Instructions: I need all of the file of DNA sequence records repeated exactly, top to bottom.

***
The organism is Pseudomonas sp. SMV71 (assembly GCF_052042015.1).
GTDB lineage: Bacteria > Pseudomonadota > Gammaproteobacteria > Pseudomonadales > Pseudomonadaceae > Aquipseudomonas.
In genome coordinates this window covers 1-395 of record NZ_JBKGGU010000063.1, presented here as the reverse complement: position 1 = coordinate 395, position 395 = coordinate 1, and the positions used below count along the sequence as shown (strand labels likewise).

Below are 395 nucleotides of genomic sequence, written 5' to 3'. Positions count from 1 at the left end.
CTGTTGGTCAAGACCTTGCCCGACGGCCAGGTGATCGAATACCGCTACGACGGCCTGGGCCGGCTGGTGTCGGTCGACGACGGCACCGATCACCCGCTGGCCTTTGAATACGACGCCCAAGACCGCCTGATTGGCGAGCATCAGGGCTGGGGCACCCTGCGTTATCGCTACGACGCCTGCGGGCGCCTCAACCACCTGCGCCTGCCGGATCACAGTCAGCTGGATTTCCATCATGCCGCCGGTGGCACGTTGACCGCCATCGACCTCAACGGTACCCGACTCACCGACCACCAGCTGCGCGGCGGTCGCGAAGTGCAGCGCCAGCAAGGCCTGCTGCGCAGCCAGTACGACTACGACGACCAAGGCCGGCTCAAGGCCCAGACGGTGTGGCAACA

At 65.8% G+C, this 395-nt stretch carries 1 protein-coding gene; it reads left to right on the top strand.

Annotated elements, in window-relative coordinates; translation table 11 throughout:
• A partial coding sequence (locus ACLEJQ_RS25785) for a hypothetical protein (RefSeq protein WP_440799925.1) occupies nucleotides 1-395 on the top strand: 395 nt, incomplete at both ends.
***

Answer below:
The organism is Pseudomonas sp. SMV71 (assembly GCF_052042015.1).
GTDB lineage: Bacteria > Pseudomonadota > Gammaproteobacteria > Pseudomonadales > Pseudomonadaceae > Aquipseudomonas.
In genome coordinates this window covers 1-395 of record NZ_JBKGGU010000063.1, presented here as the reverse complement: position 1 = coordinate 395, position 395 = coordinate 1, and the positions used below count along the sequence as shown (strand labels likewise).

Below are 395 nucleotides of genomic sequence, written 5' to 3'. Positions count from 1 at the left end.
CTGTTGGTCAAGACCTTGCCCGACGGCCAGGTGATCGAATACCGCTACGACGGCCTGGGCCGGCTGGTGTCGGTCGACGACGGCACCGATCACCCGCTGGCCTTTGAATACGACGCCCAAGACCGCCTGATTGGCGAGCATCAGGGCTGGGGCACCCTGCGTTATCGCTACGACGCCTGCGGGCGCCTCAACCACCTGCGCCTGCCGGATCACAGTCAGCTGGATTTCCATCATGCCGCCGGTGGCACGTTGACCGCCATCGACCTCAACGGTACCCGACTCACCGACCACCAGCTGCGCGGCGGTCGCGAAGTGCAGCGCCAGCAAGGCCTGCTGCGCAGCCAGTACGACTACGACGACCAAGGCCGGCTCAAGGCCCAGACGGTGTGGCAACA

At 65.8% G+C, this 395-nt stretch carries 1 protein-coding gene; it reads left to right on the top strand.

Annotated elements, in window-relative coordinates; translation table 11 throughout:
• A partial coding sequence (locus ACLEJQ_RS25785) for a hypothetical protein (RefSeq protein WP_440799925.1) occupies nucleotides 1-395 on the top strand: 395 nt, incomplete at both ends.